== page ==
This transdisciplinary seminar brings together experts from different fields such as neuroscience, psychology & psychotherapy, philosophy and consciousness research to advance the critical dialogue about recent developments and future directions in psychedelic research.

Public lectures by invited speakers will be complemented by plenary discussions.

This seminar is hosted by the Psychedelic Research & Therapy Development group at the University of Zurich and the Reconnect Foundation.

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Psychedelic Innovations and the Crisis of Psychopharmacology

Monday, May 23, 2022, 18:15 - 19:45, University of Zurich, KOL-F-118

Prof. Nicolas Langlitz PhD
Associate Professor and Chair of the Department of Anthropology at the New School for Social Research in New York

In the 2010s, psychopharmacological research and development experienced a crisis: since no genuinely new drugs for the treatment of mental illness had been successfully developed for decades, major pharmaceutical corporations decided to disinvest their neuropsychopharmacology departments. At the same time, however, one branch of psychopharmacology began to boom. The FDA declared psychedelic-assisted psychotherapy a breakthrough therapy and hundreds of start-up companies began to compete for this potentially emerging health care market. The article looks at the case of psychedelic research to examine three different responses to the innovation crisis in psychopharmacology: (1) the resumption of pharmacopsychotherapy as a half-century old but previously marginalized and discontinued practice; (2) the continuation of self-experimentation as a simultaneously repressed and revitalized method of drug development; (3) computational drug design as a cutting-edge approach currently used to create non-psychedelic psychedelics that reduce psychiatric symptoms without any mind-altering effects. These responses point to conflicting imaginaries of innovation that envisage the future of psychopharmacology and thereby provide different diagnoses of its current predicament.

Phenomenological Methods in Neuroscience and Consciousness Research

Thursday, April 28, 2022, 18:30 - 20:30, University of Zurich, KOH-B-10 (PLEASE NOTE DIFFERENT LECTURE HALL)

Prof. Thomas Metzinger and Prof. Claire Petitmengin

Enaction as a lived experience – towards a radical neuro-phenomenology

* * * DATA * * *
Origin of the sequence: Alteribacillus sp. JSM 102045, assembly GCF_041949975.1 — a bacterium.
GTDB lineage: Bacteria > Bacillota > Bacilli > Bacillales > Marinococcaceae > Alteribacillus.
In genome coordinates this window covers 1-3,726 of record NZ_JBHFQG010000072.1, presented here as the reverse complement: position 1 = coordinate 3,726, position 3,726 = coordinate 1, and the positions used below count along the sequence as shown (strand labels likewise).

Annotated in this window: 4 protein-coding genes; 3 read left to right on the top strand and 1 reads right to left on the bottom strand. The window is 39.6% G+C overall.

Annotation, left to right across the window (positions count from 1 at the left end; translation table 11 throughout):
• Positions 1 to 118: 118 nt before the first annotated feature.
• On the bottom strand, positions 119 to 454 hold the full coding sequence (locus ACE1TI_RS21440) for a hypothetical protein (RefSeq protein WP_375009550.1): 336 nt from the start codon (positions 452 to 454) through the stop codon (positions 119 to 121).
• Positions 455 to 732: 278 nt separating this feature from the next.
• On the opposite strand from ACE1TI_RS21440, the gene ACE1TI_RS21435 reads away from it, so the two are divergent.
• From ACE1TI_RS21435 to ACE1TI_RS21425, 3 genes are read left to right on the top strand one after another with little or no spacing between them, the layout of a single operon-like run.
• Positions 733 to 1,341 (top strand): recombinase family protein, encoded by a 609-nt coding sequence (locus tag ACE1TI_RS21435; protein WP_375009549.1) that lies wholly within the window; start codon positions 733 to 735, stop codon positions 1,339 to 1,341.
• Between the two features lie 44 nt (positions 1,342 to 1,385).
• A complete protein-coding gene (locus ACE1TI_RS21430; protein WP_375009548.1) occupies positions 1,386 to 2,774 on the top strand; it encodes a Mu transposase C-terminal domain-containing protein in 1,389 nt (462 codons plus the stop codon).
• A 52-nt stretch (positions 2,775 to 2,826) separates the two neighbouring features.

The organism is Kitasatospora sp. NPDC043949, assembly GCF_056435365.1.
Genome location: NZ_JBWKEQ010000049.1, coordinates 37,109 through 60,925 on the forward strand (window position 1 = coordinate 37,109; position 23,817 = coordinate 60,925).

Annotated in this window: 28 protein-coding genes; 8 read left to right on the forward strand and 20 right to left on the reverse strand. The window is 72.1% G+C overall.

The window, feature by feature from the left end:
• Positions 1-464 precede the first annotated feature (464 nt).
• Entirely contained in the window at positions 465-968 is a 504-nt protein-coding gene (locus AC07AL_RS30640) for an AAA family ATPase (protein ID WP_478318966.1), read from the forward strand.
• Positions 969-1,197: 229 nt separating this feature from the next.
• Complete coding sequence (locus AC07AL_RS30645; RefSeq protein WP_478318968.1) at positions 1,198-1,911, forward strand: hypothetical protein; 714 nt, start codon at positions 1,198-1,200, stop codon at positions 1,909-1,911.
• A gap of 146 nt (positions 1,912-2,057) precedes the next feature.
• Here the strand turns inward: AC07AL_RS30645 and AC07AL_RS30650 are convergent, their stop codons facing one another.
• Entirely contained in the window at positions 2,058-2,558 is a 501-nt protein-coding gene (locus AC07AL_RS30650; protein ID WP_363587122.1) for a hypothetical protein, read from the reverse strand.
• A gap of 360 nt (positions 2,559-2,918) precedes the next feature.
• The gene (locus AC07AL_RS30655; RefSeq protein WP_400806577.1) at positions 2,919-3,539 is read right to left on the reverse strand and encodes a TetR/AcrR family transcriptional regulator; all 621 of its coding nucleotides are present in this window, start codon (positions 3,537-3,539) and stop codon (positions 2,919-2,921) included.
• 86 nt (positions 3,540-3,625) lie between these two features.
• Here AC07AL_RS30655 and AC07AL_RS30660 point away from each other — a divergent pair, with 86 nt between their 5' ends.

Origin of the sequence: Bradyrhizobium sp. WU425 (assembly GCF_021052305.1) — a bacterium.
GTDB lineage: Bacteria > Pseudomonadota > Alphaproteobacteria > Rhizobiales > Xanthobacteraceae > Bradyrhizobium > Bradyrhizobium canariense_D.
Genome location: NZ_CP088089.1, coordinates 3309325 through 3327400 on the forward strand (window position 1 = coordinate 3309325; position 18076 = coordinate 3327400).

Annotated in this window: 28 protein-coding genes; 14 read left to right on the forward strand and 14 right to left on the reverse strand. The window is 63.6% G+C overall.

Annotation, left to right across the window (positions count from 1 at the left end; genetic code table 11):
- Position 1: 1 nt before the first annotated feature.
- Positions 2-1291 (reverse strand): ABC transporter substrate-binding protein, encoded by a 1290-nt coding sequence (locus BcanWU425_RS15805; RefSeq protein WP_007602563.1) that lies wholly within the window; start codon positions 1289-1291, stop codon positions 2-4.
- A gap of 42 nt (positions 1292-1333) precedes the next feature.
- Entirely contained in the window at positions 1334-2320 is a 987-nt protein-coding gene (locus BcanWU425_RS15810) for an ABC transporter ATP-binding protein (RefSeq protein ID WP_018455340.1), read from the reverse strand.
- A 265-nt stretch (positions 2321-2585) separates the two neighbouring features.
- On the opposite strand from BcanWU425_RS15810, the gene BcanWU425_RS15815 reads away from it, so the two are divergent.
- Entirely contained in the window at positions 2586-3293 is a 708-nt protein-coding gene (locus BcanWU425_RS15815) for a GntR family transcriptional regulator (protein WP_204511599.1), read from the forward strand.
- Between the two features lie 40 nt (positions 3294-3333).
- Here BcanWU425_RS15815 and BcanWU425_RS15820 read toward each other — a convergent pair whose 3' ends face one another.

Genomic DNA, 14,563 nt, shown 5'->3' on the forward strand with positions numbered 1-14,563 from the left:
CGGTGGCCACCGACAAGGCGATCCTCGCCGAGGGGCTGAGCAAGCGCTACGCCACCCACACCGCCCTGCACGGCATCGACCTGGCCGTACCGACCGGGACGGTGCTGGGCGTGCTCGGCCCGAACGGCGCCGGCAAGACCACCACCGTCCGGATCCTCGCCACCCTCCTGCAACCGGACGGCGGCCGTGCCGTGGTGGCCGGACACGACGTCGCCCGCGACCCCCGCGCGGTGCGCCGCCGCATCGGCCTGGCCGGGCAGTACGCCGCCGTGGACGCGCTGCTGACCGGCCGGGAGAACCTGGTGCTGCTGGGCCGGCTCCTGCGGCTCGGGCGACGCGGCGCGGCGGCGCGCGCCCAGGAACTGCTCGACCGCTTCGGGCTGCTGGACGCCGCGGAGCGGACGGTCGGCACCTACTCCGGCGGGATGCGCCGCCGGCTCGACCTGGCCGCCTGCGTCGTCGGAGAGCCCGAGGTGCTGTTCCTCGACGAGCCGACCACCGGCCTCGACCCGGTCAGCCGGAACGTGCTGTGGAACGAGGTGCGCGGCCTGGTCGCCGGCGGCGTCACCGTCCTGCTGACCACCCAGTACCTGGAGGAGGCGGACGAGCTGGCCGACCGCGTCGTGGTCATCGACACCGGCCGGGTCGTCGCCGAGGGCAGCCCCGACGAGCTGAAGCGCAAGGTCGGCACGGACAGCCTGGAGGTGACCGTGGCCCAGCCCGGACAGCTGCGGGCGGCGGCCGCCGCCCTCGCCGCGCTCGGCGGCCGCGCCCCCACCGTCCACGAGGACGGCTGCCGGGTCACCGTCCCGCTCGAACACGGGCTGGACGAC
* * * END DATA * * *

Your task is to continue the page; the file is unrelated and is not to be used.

The founding idea of neurophenomenology is that in order to progress in the understanding of the human mind, it is indispensable to integrate a disciplined study of human experience in cognitive neuroscience, an integration which is also presented as a methodological remedy for the “hard problem” of consciousness.

In this talk I will distinguish two interpretations and implementations of neurophenomenology: a light or “mild” neurophenomenology, which aims at building correlations between first-person descriptions and neural recordings, and tries to evaluate the validity of first-person descriptions through objective criteria; and a deep or radical neurophenomenology, which aims at investigating the process of co-constitution of the subjective and the objective poles - that Francisco Varela called "enaction", within lived experience, and tries to evaluate first-person descriptions through processual criteria. I will argue that while mild neurophenomenology does not solve the hard problem, radical neurophenomenology solves it by dissolving it.

Claire Petitmengin is currently Professor Emerita in Philosophy at the Institut Mines-Télécom and member of the Archives Husserl, Ecole Normale Supérieure in Paris. Her research focuses on the usually unrecognized dynamics of lived experience and “micro-phenomenological” methods enabling us to become aware of it and highlight its essential structures. She studies the epistemological conditions of these methods, as well as their educational, therapeutic, artistic and contemplative applications. She currently devotes herself to exploring the links between the ecological crisis and our blindness to our lived experience. She has written numerous scientific articles and two books: L’expérience intuitive, and Le chemin du milieu: Introduction à la vacuité dans la pensée bouddhiste indienne. She also edited Ten years of viewing from within: The legacy of Francisco Varela, which commemorates the tenth anniversary of the publication of The View from Within, wherein Francisco Varela designed the foundations of a research program on lived experience.

The Puzzle of "Pure" Consciousness – Minimal Phenomenal Experience: An Introduction into a new Research Initiative
This talk will give an introduction into a new approach to consciousness, trying out a “minimal model explanation”. Can the experience of “pure awareness” in meditation serve as a new empirical entry point? Phenomenological and psychometric data show that consciousness can exist without time-representation, without spatial self-location, without a weak first-person perspective, and without any form of egoic self-awareness. One important advantage of the minimal model approach is that it prevents unnecessary details from detracting us from a deeper understanding of our phenomenon of interest. What we call the “first-person perspective” is precisely one such detail: Consciousness is not a subjective phenomenon.

Thomas Metzinger